Helena loves Bertram. Bertram is an ass, and does NOT love Helena, because her father was only a doctor. (Clearly, he is not living in the United States in the present time, when doctor’s daughters in comedies generally are perceived of — or were until we elected Obama and ruined our fully functional health care system, if you believe the crazy republicans, which of course, none of us do! — as in high demand. Lots of money there, right?)
Helena is not put off by the fact that Bertram is an ass. She, it turns out, is incredibly resourceful, has made up her mind to have him, and she has a chest full of cures that were left by her father and, apparently, she hasn’t given a thought to them (although they could have cured half of France if she’d been thinking about it) until she decides she wants Bertram for her own.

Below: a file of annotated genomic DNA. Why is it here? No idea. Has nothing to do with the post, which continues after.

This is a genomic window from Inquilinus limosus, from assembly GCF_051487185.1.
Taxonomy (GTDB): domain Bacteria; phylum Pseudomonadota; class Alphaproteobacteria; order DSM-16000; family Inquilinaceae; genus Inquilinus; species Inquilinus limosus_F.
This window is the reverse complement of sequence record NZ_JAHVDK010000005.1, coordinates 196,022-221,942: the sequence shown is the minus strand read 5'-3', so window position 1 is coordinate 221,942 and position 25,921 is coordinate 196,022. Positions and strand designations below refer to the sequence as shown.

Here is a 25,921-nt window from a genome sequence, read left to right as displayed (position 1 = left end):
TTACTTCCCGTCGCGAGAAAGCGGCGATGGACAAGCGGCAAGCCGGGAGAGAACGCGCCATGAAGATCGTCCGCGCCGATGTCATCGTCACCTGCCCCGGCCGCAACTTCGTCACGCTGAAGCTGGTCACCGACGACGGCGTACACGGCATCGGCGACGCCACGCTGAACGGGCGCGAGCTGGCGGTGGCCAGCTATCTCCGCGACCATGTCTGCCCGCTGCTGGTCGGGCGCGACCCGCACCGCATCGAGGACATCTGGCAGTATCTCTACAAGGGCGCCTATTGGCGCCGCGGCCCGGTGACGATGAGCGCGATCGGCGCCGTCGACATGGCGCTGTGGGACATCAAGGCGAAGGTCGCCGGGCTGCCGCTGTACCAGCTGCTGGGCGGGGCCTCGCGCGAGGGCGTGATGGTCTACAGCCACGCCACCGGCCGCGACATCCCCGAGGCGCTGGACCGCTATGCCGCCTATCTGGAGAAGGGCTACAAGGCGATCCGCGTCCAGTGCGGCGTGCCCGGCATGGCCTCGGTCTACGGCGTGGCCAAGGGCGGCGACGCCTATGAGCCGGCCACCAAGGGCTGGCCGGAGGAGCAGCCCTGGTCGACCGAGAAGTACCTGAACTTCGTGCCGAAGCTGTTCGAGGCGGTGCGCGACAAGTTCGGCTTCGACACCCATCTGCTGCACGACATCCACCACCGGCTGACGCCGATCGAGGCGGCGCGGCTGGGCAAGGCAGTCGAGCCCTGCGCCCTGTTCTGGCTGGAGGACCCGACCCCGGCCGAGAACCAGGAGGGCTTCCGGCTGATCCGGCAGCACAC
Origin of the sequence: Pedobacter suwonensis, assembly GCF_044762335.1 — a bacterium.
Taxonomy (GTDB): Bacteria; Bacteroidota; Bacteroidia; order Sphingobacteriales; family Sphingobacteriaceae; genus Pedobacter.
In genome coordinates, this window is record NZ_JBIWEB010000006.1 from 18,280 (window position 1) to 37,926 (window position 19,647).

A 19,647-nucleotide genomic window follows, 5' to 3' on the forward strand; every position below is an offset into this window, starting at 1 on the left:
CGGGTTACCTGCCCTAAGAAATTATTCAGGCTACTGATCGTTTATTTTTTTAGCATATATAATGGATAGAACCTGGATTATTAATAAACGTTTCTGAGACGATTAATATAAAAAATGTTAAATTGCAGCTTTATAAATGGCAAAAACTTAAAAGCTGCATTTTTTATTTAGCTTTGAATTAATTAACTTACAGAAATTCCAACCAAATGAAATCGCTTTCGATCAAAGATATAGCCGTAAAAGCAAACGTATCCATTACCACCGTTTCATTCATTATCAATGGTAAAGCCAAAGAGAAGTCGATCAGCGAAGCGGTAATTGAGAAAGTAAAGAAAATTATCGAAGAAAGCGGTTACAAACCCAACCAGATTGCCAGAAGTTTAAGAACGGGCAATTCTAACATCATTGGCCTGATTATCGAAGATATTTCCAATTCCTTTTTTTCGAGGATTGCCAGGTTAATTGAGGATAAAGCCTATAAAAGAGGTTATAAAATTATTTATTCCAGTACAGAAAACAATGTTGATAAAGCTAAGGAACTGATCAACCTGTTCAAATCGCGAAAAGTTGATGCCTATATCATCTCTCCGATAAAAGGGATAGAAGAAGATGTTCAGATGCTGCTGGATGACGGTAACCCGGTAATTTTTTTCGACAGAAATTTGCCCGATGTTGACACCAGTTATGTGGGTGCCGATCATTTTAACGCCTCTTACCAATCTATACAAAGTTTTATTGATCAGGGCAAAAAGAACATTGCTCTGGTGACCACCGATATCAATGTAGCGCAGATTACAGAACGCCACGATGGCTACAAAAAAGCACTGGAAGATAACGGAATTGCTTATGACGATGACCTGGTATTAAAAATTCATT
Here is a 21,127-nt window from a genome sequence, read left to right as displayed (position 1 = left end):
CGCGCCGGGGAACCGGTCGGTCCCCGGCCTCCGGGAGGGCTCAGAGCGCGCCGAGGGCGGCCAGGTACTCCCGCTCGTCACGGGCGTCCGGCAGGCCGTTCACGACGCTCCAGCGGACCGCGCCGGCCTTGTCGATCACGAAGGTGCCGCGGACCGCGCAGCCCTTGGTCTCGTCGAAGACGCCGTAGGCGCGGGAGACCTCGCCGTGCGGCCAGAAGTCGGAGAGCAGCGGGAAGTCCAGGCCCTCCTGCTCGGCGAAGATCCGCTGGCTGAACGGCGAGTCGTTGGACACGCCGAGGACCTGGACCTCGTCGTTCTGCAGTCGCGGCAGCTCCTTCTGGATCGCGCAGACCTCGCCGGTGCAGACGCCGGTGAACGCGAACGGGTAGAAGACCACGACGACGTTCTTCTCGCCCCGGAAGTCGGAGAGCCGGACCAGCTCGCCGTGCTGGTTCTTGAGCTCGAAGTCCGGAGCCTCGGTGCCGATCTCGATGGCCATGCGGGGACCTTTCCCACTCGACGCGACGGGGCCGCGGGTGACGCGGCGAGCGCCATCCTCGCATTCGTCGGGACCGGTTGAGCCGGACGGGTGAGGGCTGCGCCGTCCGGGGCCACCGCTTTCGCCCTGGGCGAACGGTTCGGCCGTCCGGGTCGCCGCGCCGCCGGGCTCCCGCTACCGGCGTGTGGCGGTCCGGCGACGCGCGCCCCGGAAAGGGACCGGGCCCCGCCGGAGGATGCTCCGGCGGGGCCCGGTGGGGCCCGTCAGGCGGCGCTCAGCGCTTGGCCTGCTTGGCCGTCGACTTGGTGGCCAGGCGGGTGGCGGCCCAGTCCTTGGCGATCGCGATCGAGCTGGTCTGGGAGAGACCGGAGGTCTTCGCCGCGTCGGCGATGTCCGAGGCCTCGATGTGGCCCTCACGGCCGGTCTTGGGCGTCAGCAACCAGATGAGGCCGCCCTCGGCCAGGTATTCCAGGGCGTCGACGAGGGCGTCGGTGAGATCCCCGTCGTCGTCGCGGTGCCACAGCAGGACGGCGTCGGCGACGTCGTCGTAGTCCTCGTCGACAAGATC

The King of France, it turns out, is very, very sick. He has an illness Shakespeare calls a “fistula,” which I love because it’s very specific and really disgusting, which you too can discover simply by googling “fistula” (this is what the internet was invented to do, by the way). Anyway, Helena offers to cure the King in return for being able to choose a husband. The King agrees, is cured, and Helena picks Bertram. Bertram is not at all happy to be chosen, but he caves, in an ill-tempered way, and off he goes to the Tuscan Wars (conveniently invented by Shakespeare to allow Bertram to flounce off the stage in an Italian kind of way, and also to participate in a very funny subplot I won’t go into here). Before Bertram flounces off he taunts Helena with how much he hates her — he tells her he won’t treat her as a wife until she gets the ring from his hand and herself with child by him, which isn’t ever going to happen, so there. Now, this is classic comedic bad behavior, which we have little trouble seeing as bad behavior, although of course in real life, what’s wrong with being unhappy about an arranged marriage? But we’re led to believe by the play that Bertram is an ass, and so it’s hard to work up a head of steam about his predicament.